The story of Stafford’s first first permanent English settlers, the Brents. begins at Lark Stoke, their ancestral home in England. In 1638, Giles Brent (I), along with sisters Mary and Margaret, sailed on the “Elizabeth” to the new world and settled on Kent Island in southern Maryland. Giles Brent (I) became a prominent Maryland gentleman and governor of Kent Island.
Father John White, a Catholic Jesuit missionary in Maryland, provided instruction and baptism to a Piscataway Indian emperor (chief or tayac) and his wife. The chief desired his daughter, Kittamaqund, be educated and converted. He placed the seven-year-old in White’s care. The “Indian princess” was adopted by Mistress Margaret Brent, Giles’ sister. By 1642, Kittamaqund learned English and was baptized as “Mary.”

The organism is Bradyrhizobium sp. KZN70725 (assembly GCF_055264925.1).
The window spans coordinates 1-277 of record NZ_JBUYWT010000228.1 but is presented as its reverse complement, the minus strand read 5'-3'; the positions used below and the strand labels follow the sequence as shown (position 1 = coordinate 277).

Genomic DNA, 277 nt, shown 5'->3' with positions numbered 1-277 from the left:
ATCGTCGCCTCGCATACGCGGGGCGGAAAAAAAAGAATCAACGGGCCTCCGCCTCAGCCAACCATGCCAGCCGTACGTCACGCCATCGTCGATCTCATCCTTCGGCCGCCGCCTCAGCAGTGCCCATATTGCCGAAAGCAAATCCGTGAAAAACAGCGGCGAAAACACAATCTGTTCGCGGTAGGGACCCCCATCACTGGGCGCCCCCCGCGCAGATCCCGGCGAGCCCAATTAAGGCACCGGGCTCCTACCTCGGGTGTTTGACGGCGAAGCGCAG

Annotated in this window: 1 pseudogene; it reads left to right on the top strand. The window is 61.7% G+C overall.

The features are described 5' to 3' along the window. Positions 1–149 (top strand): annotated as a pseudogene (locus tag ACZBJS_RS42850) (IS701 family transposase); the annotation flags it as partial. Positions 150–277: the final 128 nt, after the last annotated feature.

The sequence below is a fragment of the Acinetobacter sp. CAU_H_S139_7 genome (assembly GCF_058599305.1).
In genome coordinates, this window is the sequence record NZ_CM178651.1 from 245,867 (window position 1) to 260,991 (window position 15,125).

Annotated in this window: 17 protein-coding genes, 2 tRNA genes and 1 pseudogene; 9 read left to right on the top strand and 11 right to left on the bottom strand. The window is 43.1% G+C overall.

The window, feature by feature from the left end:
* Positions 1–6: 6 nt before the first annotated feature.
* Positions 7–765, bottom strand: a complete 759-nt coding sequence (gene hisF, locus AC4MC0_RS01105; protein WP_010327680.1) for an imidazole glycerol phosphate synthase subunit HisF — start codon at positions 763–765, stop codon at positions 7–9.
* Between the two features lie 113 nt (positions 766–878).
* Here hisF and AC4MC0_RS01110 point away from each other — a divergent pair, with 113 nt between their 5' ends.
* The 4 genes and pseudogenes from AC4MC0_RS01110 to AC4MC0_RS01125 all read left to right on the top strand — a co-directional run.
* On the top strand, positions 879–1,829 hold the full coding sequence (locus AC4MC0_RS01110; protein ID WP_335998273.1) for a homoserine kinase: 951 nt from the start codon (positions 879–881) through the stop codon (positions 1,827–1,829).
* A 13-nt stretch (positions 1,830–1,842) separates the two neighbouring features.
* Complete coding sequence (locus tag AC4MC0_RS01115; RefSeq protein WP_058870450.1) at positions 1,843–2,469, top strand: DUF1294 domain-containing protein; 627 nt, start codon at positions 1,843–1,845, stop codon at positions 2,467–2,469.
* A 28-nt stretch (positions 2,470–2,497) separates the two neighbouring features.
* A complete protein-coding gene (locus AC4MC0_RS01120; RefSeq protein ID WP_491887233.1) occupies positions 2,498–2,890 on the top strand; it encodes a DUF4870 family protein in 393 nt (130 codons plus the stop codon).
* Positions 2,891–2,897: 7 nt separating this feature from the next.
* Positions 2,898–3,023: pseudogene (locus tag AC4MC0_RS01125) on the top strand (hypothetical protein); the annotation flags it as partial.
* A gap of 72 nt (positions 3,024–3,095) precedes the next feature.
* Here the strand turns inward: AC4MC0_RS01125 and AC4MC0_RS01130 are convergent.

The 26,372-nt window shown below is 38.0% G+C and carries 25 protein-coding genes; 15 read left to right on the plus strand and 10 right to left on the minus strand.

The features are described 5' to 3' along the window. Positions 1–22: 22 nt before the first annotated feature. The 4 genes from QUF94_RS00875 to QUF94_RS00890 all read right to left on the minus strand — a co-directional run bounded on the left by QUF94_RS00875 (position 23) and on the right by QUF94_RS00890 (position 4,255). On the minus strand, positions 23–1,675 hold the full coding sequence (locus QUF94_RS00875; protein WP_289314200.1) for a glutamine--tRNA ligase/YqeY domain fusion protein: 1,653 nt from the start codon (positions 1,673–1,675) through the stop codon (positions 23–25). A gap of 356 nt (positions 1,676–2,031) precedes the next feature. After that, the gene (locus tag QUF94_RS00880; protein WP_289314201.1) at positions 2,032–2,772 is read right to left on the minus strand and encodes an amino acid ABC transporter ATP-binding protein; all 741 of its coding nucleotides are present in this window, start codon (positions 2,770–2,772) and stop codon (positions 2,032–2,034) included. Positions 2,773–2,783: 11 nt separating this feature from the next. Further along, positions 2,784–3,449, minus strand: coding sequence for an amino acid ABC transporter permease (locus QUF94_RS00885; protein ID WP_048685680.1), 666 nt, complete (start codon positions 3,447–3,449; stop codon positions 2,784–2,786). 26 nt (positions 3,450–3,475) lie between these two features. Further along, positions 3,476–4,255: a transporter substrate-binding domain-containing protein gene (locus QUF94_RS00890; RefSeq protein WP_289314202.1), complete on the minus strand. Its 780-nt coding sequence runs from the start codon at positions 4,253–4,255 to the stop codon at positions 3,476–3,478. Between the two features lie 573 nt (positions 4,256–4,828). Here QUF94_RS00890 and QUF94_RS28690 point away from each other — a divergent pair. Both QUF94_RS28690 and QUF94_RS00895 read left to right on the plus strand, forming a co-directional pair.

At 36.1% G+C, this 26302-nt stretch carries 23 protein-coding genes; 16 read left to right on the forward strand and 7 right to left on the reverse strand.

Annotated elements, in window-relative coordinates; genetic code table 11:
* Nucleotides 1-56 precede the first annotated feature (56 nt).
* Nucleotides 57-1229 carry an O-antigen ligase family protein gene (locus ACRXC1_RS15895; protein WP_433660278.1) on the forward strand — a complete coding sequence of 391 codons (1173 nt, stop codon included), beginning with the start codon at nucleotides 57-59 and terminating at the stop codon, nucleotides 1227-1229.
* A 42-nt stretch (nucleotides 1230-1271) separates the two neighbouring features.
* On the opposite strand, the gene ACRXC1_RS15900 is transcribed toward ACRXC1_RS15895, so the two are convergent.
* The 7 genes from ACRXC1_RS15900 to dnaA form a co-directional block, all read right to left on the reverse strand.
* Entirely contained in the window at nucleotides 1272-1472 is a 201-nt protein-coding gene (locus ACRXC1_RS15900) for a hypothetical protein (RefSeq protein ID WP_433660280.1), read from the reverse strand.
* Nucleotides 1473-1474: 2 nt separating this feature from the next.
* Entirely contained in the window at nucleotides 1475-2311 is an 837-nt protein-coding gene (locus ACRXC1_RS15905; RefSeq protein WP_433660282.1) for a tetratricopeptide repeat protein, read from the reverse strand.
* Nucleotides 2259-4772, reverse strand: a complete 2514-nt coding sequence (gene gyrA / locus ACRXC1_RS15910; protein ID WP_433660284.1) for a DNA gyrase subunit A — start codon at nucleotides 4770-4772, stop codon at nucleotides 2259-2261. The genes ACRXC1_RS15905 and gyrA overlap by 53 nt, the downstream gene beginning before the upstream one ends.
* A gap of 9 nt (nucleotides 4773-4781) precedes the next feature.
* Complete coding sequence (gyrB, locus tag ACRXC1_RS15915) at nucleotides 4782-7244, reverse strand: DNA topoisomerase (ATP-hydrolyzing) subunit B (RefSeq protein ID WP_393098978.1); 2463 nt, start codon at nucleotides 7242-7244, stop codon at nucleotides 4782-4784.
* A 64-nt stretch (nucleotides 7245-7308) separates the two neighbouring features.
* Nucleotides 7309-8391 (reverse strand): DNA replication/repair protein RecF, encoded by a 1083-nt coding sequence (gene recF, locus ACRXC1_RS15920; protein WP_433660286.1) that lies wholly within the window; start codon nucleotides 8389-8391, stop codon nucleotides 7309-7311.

Later, Giles (I) met and married Kittamaqund (Mary Brent). When Kittamaqund’s father died, Giles (I) claimed the land of his father-in-law. When he did not get what he requested, he and Mary (Kittamaqund) sailed directly across the Potomac River and landed in what is now known as Brent’s Point in the Widewater area of Stafford County. They moved to Virginia to establish a permanent settlement on the Potomac River and Aquia Creek. Mary’s (Kittamaqund’s) ability to speak the Algonquin and English languages greatly assisted in establishing and maintaining friendly relations between the Brents and Patawomecks.